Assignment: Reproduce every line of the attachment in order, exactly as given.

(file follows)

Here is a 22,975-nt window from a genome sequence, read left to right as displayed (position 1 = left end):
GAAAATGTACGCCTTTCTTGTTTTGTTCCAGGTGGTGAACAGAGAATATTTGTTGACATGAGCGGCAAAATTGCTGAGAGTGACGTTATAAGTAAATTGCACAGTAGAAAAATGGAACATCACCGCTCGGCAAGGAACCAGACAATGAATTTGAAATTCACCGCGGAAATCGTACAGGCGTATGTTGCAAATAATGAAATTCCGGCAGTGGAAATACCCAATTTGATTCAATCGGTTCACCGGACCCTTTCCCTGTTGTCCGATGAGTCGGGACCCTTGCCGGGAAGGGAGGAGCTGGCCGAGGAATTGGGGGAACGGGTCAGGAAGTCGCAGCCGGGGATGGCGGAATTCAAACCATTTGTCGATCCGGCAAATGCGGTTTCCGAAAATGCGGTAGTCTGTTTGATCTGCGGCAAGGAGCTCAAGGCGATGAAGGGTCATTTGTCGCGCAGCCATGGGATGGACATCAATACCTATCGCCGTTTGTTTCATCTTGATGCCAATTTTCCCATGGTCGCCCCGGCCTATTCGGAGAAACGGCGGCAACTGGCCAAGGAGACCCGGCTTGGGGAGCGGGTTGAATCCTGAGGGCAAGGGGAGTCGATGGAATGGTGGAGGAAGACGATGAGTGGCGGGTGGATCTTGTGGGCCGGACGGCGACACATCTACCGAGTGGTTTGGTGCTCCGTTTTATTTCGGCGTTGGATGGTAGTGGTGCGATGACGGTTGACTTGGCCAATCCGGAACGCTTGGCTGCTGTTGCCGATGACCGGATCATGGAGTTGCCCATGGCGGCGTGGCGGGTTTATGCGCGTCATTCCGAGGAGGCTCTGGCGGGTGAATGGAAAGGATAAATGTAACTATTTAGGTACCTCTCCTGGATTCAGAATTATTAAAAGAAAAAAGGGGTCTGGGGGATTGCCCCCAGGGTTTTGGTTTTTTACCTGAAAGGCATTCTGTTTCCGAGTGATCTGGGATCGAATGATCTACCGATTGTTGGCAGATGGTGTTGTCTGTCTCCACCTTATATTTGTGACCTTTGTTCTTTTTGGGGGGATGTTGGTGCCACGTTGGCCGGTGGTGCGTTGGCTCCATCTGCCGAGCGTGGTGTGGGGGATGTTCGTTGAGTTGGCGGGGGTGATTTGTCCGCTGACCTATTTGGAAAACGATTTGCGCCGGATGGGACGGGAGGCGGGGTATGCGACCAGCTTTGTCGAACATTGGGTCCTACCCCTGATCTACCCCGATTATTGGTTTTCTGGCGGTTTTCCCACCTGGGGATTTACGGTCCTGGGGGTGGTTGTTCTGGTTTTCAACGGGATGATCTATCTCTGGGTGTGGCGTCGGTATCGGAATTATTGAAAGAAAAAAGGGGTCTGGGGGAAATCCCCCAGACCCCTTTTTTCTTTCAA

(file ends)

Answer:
Here is a 22,975-nt window from a genome sequence, read left to right as displayed (position 1 = left end):
GAAAATGTACGCCTTTCTTGTTTTGTTCCAGGTGGTGAACAGAGAATATTTGTTGACATGAGCGGCAAAATTGCTGAGAGTGACGTTATAAGTAAATTGCACAGTAGAAAAATGGAACATCACCGCTCGGCAAGGAACCAGACAATGAATTTGAAATTCACCGCGGAAATCGTACAGGCGTATGTTGCAAATAATGAAATTCCGGCAGTGGAAATACCCAATTTGATTCAATCGGTTCACCGGACCCTTTCCCTGTTGTCCGATGAGTCGGGACCCTTGCCGGGAAGGGAGGAGCTGGCCGAGGAATTGGGGGAACGGGTCAGGAAGTCGCAGCCGGGGATGGCGGAATTCAAACCATTTGTCGATCCGGCAAATGCGGTTTCCGAAAATGCGGTAGTCTGTTTGATCTGCGGCAAGGAGCTCAAGGCGATGAAGGGTCATTTGTCGCGCAGCCATGGGATGGACATCAATACCTATCGCCGTTTGTTTCATCTTGATGCCAATTTTCCCATGGTCGCCCCGGCCTATTCGGAGAAACGGCGGCAACTGGCCAAGGAGACCCGGCTTGGGGAGCGGGTTGAATCCTGAGGGCAAGGGGAGTCGATGGAATGGTGGAGGAAGACGATGAGTGGCGGGTGGATCTTGTGGGCCGGACGGCGACACATCTACCGAGTGGTTTGGTGCTCCGTTTTATTTCGGCGTTGGATGGTAGTGGTGCGATGACGGTTGACTTGGCCAATCCGGAACGCTTGGCTGCTGTTGCCGATGACCGGATCATGGAGTTGCCCATGGCGGCGTGGCGGGTTTATGCGCGTCATTCCGAGGAGGCTCTGGCGGGTGAATGGAAAGGATAAATGTAACTATTTAGGTACCTCTCCTGGATTCAGAATTATTAAAAGAAAAAAGGGGTCTGGGGGATTGCCCCCAGGGTTTTGGTTTTTTACCTGAAAGGCATTCTGTTTCCGAGTGATCTGGGATCGAATGATCTACCGATTGTTGGCAGATGGTGTTGTCTGTCTCCACCTTATATTTGTGACCTTTGTTCTTTTTGGGGGGATGTTGGTGCCACGTTGGCCGGTGGTGCGTTGGCTCCATCTGCCGAGCGTGGTGTGGGGGATGTTCGTTGAGTTGGCGGGGGTGATTTGTCCGCTGACCTATTTGGAAAACGATTTGCGCCGGATGGGACGGGAGGCGGGGTATGCGACCAGCTTTGTCGAACATTGGGTCCTACCCCTGATCTACCCCGATTATTGGTTTTCTGGCGGTTTTCCCACCTGGGGATTTACGGTCCTGGGGGTGGTTGTTCTGGTTTTCAACGGGATGATCTATCTCTGGGTGTGGCGTCGGTATCGGAATTATTGAAAGAAAAAAGGGGTCTGGGGGAAATCCCCCAGACCCCTTTTTTCTTTCAA